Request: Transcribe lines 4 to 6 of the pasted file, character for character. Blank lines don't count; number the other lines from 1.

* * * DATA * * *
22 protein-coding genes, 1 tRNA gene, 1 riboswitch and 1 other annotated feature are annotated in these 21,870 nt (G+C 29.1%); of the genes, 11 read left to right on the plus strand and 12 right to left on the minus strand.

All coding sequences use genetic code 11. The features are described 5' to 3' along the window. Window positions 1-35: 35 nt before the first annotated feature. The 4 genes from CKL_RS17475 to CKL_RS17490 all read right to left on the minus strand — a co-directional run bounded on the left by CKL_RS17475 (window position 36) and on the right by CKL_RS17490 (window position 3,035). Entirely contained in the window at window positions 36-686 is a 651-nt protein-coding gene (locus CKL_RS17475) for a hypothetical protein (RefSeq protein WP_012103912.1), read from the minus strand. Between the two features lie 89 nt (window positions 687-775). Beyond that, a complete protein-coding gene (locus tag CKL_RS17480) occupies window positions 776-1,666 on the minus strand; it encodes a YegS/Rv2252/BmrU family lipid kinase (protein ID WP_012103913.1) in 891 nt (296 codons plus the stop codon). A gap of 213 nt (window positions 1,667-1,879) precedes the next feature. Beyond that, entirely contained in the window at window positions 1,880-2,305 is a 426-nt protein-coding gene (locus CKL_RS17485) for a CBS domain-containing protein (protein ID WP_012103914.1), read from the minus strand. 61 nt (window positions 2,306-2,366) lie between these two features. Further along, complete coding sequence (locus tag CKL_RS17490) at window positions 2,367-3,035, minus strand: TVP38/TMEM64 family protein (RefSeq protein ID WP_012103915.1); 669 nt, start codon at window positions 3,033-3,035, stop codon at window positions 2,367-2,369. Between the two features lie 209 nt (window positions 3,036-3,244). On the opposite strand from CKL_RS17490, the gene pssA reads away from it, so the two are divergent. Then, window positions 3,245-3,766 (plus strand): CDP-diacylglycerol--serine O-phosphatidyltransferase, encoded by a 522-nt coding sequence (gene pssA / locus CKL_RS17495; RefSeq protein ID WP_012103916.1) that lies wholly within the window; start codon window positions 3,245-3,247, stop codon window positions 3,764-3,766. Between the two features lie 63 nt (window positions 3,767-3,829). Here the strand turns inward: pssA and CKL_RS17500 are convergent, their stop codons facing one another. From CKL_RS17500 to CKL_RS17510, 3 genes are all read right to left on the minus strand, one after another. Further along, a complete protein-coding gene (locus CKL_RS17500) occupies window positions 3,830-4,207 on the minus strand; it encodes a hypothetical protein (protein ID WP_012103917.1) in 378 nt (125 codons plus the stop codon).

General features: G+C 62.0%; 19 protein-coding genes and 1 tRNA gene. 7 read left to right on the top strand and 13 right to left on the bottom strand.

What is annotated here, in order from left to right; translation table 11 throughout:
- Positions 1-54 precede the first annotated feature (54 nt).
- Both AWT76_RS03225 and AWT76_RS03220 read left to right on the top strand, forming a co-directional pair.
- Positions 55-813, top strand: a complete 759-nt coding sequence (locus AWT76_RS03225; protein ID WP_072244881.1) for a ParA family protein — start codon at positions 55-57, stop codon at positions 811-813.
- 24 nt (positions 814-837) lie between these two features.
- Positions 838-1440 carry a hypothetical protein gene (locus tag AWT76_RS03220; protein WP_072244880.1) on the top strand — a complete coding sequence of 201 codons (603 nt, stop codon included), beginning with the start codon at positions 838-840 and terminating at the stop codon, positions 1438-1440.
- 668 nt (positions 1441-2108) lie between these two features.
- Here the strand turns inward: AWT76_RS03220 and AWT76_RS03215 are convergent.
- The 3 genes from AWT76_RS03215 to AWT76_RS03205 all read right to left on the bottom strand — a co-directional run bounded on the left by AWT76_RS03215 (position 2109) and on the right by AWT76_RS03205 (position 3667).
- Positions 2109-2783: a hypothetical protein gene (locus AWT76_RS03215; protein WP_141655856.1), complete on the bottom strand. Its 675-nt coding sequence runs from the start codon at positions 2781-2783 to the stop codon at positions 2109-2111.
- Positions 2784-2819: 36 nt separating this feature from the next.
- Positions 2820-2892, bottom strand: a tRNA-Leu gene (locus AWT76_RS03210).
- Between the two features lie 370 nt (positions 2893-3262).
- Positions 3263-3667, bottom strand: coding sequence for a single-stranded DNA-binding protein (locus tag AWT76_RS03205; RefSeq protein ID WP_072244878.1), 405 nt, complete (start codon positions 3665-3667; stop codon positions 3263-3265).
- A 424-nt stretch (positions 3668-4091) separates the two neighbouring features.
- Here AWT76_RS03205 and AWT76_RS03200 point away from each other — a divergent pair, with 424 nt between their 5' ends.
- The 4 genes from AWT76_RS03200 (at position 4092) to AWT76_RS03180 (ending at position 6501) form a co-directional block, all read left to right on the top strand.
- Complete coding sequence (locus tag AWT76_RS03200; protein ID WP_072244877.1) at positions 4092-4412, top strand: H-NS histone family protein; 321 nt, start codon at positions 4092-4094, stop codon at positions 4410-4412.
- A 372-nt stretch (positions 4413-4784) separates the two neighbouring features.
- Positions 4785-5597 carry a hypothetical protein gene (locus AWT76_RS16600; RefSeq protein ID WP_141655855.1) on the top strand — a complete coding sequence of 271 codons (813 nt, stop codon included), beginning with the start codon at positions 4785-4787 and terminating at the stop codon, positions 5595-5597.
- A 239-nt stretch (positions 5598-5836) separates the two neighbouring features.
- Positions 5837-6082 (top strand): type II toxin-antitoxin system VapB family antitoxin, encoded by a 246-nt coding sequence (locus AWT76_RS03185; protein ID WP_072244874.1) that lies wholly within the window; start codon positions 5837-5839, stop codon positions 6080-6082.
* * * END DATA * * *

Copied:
What is annotated here, in order from left to right; translation table 11 throughout:
- Positions 1-54 precede the first annotated feature (54 nt).
- Both AWT76_RS03225 and AWT76_RS03220 read left to right on the top strand, forming a co-directional pair.